The Peterson Institute for Intenational Economics has a piece titled “The Fed’s Confusion over Interest Rates“. At the end we read:
The Fed insists it wants to raise rates before the end of the year, but markets insist in not believing it, because if one uses the reaction function the Fed has always communicated there is no reason to do it. The markets have followed Bernanke’s teachings and learned the Fed’s reaction function over the years, and have concluded that, in view of the economic outlook, interest rates should not be raised until mid-2016.
If the Fed has changed its reaction function, it should explain it and openly acknowledge that there are factors beyond the inflation outlook that are affecting its decision making. Transparency is critical. If the Fed is not able to explain convincingly why it wants to start raising rates, the risk of failure will be high. The world economy is in transition and developed economies have to replace emerging markets as a source of stability.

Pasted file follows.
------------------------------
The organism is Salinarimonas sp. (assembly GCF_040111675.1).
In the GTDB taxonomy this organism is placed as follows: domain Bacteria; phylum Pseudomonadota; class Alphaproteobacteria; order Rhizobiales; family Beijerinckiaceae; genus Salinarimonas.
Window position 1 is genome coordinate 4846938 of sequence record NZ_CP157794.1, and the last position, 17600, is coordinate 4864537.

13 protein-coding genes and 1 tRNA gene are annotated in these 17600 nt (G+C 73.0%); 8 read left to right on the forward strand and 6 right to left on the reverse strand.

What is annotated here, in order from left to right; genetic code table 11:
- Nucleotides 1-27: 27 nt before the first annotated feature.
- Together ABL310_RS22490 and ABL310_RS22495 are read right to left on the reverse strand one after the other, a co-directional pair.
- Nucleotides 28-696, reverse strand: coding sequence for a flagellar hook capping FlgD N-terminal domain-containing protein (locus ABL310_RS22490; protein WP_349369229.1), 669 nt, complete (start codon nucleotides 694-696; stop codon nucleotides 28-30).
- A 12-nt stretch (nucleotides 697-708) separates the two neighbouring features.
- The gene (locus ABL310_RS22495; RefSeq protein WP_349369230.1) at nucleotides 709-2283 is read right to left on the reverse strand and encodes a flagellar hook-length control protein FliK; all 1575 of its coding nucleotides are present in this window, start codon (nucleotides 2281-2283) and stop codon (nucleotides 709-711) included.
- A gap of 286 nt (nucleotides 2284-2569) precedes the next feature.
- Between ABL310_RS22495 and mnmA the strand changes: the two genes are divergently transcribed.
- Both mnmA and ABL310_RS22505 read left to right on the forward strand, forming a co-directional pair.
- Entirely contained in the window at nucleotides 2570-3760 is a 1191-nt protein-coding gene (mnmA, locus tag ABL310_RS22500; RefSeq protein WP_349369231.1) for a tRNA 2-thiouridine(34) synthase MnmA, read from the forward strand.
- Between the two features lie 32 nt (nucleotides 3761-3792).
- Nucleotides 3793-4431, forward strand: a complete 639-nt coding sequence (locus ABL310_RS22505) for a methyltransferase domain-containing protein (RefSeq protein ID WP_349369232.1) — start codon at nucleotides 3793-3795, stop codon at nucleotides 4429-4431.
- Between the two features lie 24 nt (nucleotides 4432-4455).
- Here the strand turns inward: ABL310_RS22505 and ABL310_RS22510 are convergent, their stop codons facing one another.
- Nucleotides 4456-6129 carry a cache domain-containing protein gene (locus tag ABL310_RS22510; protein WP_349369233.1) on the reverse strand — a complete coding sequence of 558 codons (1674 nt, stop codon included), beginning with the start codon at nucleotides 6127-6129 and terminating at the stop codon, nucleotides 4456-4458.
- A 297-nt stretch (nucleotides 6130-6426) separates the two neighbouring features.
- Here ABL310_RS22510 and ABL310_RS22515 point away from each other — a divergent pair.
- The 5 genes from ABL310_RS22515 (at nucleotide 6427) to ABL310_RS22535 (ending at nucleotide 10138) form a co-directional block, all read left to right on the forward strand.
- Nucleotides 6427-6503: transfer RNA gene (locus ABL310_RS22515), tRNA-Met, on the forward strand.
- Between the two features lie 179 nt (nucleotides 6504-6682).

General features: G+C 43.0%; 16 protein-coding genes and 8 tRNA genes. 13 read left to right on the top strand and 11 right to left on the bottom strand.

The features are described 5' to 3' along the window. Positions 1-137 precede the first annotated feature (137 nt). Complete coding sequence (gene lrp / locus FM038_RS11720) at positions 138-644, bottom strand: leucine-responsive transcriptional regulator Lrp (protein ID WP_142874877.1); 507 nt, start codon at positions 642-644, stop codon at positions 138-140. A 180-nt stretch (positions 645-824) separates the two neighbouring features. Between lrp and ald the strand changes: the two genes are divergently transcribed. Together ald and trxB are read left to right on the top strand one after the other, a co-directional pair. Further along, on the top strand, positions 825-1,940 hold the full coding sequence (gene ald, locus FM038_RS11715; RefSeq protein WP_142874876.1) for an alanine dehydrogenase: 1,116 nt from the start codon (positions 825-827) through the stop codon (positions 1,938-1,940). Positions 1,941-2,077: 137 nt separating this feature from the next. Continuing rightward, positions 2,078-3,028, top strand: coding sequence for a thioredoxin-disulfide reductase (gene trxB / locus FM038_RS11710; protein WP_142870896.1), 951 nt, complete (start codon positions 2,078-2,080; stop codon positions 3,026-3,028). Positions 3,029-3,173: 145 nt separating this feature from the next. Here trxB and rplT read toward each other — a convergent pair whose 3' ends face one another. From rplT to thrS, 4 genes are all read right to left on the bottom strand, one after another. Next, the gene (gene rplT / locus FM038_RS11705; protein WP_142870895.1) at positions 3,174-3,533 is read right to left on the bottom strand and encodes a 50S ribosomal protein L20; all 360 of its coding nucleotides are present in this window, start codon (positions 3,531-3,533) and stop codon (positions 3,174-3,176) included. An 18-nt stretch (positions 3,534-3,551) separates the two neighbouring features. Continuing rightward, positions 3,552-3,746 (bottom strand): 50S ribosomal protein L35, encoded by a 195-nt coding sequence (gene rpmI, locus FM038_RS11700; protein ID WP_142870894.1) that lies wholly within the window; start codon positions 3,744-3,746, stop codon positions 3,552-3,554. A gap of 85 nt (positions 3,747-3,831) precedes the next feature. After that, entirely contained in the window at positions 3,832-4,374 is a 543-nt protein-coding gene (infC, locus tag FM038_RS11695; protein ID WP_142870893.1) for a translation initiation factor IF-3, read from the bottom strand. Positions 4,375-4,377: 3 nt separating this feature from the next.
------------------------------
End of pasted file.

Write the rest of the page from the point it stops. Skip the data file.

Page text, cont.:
The Fed is caught in its own inertia, as it has spent many months preparing the ground for a rate hike in the second half of this year. But the reality is that if one ignores the inertia, there is no good reason to raise rates this year. And, with rates at zero, there is little room to correct mistakes. The Fed is confused, and the cost of this confusion could be very high.
The Fed certainly is confused (and after recent talks by Lael Brainard and Daniel Tarullo, divided). It´s not a question that the costs could be very high, the costs are already rising strongly!
Since the tapering and post tapering, monetary policy is being tightened. No one would notice that from looking at the Fed Funds rate, which has remained at “zero”. Bernanke himself long ago said that to gauge the stance of monetary policy, don´t look at interest rates, look at things like NGDP growth and inflation.
The chart provides clear evidence that according to those two gauges, monetary policy is in tightening mode. The Fed´s revealed confusion only adds to uncertainty and worse outcomes. In other words, the Fed is already failing!
Janet Yellen was already somewhat cornered Ben Bernanke when he promised to taper downn. Then Yellen promised to raise rates.
But the promises appear unconnected to economic conditions.